David Kilcullen. Out of the Mountains: The Coming Age of the Urban Guerrilla. Oxford: Oxford University Press, 2013. x + 342 pp. $27.95 (cloth), ISBN 978-0-19-973750-5.
Reviewed by Niccolo Petrelli (Stanford University)
Published on H-Diplo (June, 2014)
Commissioned by Seth Offenbach (Bronx Community College, The City University of New York)
David Kilcullen needs no presentation. Almost any scholar or practitioner of irregular war in the last decade has been exposed or has come across his many works about the theory and practice of counterinsurgency. Kilcullen stands as the most prolific contemporary theorist/practitioner or warrior/scholar of irregular warfare. From his first publications in scholarly journals about the nexus between “classic” counterinsurgency and the wars of the twenty-first century, his works have been often concerned with the relationship between theoretical knowledge and the reality of war. Out of the Mountains: The Coming Age of the Urban Guerrilla must be understood as a continuation and a further in-depth examination of this topic.
In the introduction the author identifies “imagining future war” as the main concern of the book (p. 16). Based on historical evidence from the twentieth century as well as on recent trends in the number of internationalized intrastate conflicts, the author concludes that this pattern will probably continue and military operations against nonstate actors will remain strategically salient in the future. At the same time, Kilcullen stresses how the environment in which these conflicts will take place will be extremely different from what, for instance, NATO has experienced in Afghanistan in the last decade. As the first chapter illustrates in fact, contemporary research on demography and economic geography suggests that future life on the planet, and therefore even conflict, will be affected by four “megatrends”: rapid population growth, accelerating urbanization, littoralization (the tendency for things to cluster on coastlines), and increasing connectedness. Crowded, coastal, and connected cities will therefore represent the most likely battlefield of the future.
Four more chapters follow the description of the fundamental features of future war. Chapter 2 examines the interaction of conflict at various levels, from transnational terrorism through insurgency to civil war and criminal activity, with overstressed urban environments. Chapter 3 outlines a theoretical framework for understanding how nonstate armed groups compete for control over the population and terrain in irregular war. Chapter 4 looks at the Arab uprisings of the last years in order to examine the relevance of enhanced connectivity on conflict. Finally chapter 5 attempts to draw conclusions, and the appendix describes more in depth the technical and military challenges which conflicts of the future will pose for military organizations.
The book combines the sensitivity of a practitioner for the chaotic nature of war with the analytical depth of a social scientist. In fact, the author employs an eclectic theoretical framework with the aim of conveying the complexity of the environment of future conflicts and properly conceptualizing it. Consistent with his previous works, he again resorts to conceptual categories borrowed from the scientific theories of chaos and complexity which have emerged over the past few decades to analyze the dynamics of future war. Moreover, following a more recent school of thought, Kilcullen increasingly makes use of concepts and analytical categories borrowed from disciplines such as architecture, systems engineering, urban systems, ecology, and political geography.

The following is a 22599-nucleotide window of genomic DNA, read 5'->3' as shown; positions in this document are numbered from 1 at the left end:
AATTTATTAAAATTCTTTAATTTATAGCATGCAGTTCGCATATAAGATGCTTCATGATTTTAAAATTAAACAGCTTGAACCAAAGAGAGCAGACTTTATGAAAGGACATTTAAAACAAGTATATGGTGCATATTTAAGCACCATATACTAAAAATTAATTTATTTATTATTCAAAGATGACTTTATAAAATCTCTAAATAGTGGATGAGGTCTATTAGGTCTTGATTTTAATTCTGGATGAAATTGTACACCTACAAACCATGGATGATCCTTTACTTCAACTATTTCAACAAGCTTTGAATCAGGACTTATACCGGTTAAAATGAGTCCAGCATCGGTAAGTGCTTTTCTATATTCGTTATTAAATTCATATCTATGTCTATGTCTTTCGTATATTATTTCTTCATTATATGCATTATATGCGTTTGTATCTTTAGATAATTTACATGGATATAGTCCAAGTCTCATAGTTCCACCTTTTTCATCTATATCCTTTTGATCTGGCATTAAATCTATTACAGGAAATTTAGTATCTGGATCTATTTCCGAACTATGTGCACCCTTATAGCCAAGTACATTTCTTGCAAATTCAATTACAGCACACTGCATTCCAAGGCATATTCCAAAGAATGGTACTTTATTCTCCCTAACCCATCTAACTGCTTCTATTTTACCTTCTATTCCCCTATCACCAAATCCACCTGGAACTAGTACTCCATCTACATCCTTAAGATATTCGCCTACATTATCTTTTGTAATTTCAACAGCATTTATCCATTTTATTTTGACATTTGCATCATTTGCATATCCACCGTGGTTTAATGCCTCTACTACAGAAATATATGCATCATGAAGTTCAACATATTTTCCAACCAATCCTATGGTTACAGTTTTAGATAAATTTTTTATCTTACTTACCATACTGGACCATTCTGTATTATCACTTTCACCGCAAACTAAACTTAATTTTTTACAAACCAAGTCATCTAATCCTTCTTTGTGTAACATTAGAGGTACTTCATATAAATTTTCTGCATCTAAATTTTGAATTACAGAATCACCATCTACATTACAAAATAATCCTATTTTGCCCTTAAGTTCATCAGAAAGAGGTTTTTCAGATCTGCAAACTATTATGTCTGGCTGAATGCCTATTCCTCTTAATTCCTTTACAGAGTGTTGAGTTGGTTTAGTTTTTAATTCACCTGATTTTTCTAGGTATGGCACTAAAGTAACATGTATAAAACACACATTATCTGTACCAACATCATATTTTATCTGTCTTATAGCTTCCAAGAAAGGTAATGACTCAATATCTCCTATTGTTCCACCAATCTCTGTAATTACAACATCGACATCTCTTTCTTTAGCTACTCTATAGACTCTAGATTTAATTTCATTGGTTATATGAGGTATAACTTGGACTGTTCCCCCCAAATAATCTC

In describing the context of the wars of the future and in particular the impact of urbanization and the increasing interconnectedness on the nature of future war and the way it will be waged, the author resumes many of insights advanced by scholars, especially John Arquilla and David Ronfeldt, already at the end of the 1990s. This is understandable, as the author needed to reconnect his analysis to the voluminous scholarly literature preceding the last decade of counterinsurgency-centered research. To a certain extent, however, this choice does not benefit the book. In fact, any reader already familiar with studies on the impact of the information revolution on military affairs, the development and application of Revolution in Military Affairs (RMA)-inspired theories by military organizations and armed nonstate groups or, more recently, cyber war, will not find Kilcullen’s descriptions of swarming tactics, the impact of advances in communication technologies on command and control, or the governance systems of criminal syndicates particularly innovative. An analogous consideration is valid for chapter 4 and the analysis of the impact of new forms of connectivity on the recent uprisings in Tunisia, Egypt, Libya, and Syria.
Much more interesting and innovative is the corpus of theory elaborated in chapter 3 and further discussed in chapter 5. Based on his own field experiences, as well as on accounts of recent irregular conflicts and studies of criminal networks and urban violence, the author develops what he calls a “theory of competitive control” to explain the relationship between armed nonstate actors and populations in a conflict environment. In a nutshell, the theory predicts that in irregular conflicts the local armed actor that a given population perceives as best able to establish a predictable, consistent, wide-spectrum normative system, namely a “set of behavioral rules correlated with a set of predictable consequences” of control, is most likely to dominate that population in its residential area (p. 132).